Robotic surgery in Gynecology
The introduction of da Vinci robotic surgery to the field of gynecologic surgery has made minimally invasive procedures a possibility for a growing number of patients for whom open surgery was once the only option.
Indeed, conventional laparoscopy has been beneficial when compared to open surgery with advantages such as shorter hospitalization, faster recovery, less blood loss, better cosmesis and fewer complications. However, laparoscopy as well as surgical approaches via the vagina [ where the abdomen does not have to be cut open ] have limitations when there is complex surgery to be done. Both the vaginal approach for Gynecological surgeries as well as laparoscopy can also be challenging because of limited operative field visualization and the requirement for a skilled surgical assistant.
The turning point came in April 2005, once the FDA approved Robotic technology for Gynecologic surgery. Since then the adoption of robotic surgery has been rapid. Several hospitals have reported a decrease in both open hysterectomies and traditional laparoscopic surgeries while the rate of robotic surgery increased dramatically.
In fact it would not be wrong to say that Robotic surgery has completely revolutionized surgical care of women. Technologic advances such as EndoWrist instruments that mimic natural hand and wrist motions intuitively, much like open surgery, not only offer an ergonomic advantage to the surgeon, but the increased precision of surgery because of three-dimensional vision and EndoWrist instrumentation reduces complications and overall surgical time.
The surgeons proficiency, the efficiency of the operating room, and surgical outcomes have all certainly been positively impacted by robotics.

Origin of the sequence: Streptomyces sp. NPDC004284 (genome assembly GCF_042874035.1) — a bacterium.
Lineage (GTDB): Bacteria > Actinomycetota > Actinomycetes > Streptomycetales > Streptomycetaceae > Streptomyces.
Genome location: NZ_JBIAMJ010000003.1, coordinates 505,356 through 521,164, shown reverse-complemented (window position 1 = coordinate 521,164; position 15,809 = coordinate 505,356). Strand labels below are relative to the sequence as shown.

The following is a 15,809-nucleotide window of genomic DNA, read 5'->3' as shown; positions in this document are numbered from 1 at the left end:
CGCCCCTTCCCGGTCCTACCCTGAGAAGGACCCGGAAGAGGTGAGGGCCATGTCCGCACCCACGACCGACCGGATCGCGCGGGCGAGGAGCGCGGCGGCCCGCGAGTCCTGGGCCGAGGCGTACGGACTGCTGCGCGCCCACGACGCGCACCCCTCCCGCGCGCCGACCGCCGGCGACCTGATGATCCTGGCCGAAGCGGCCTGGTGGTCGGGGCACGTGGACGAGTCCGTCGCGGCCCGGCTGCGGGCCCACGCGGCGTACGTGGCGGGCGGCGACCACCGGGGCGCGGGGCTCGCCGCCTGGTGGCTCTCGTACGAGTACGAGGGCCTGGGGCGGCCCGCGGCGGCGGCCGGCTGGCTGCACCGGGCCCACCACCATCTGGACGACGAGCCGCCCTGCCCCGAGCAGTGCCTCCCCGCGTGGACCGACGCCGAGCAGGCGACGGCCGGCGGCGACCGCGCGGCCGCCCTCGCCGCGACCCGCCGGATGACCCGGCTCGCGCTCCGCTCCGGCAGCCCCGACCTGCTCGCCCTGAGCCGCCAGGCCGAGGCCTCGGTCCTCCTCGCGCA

Some Gynecological surgeries that are performed using Robotic technology are:
- Hysterectomy, an operation to remove the uterus. A woman may have a hysterectomy for different reasons, including:
- Uterine fibroids that cause pain, bleeding, or other problems
- Uterine prolapse, which is a sliding of the uterus from its normal position into the vaginal canal
- Abnormal vaginal bleeding
- Chronic pelvic pain
- Adenomyosis, or a thickening of the uterus
- Myomectomy, a surgical procedure to remove uterine fibroids. The surgeon’s goal during myomectomy is to take out only the fibroids and reconstruct the uterus. Unlike hysterectomy, which removes the entire uterus, myomectomy removes only the fibroids and leaves the uterus intact.
- Sacrocolpopexy, is surgery done to correct Pelvic prolapse, a condition that occurs when muscles and ligaments that support the pelvic organs such as the uterus, vagina, cervix, bladder, urethra, or rectum weaken and make these organs slip from their normal position.
- Radical hysterectomy, for cancer of the cervix or endometrium where the surgeon removes the whole uterus, tissue on the sides of the uterus, the cervix, and the top part of the vagina.
- Surgery for complex endometriosis, Endometriosis is a disorder in which the tissue that forms the lining of the uterus grows outside the uterine cavity.
- Tubal anastomosis, a procedure to restore fertility after a woman has had a tubal ligation – a procedure that cuts or blocks the fallopian tubes to prevent pregnancy.
UPDATED ON 15/11/2023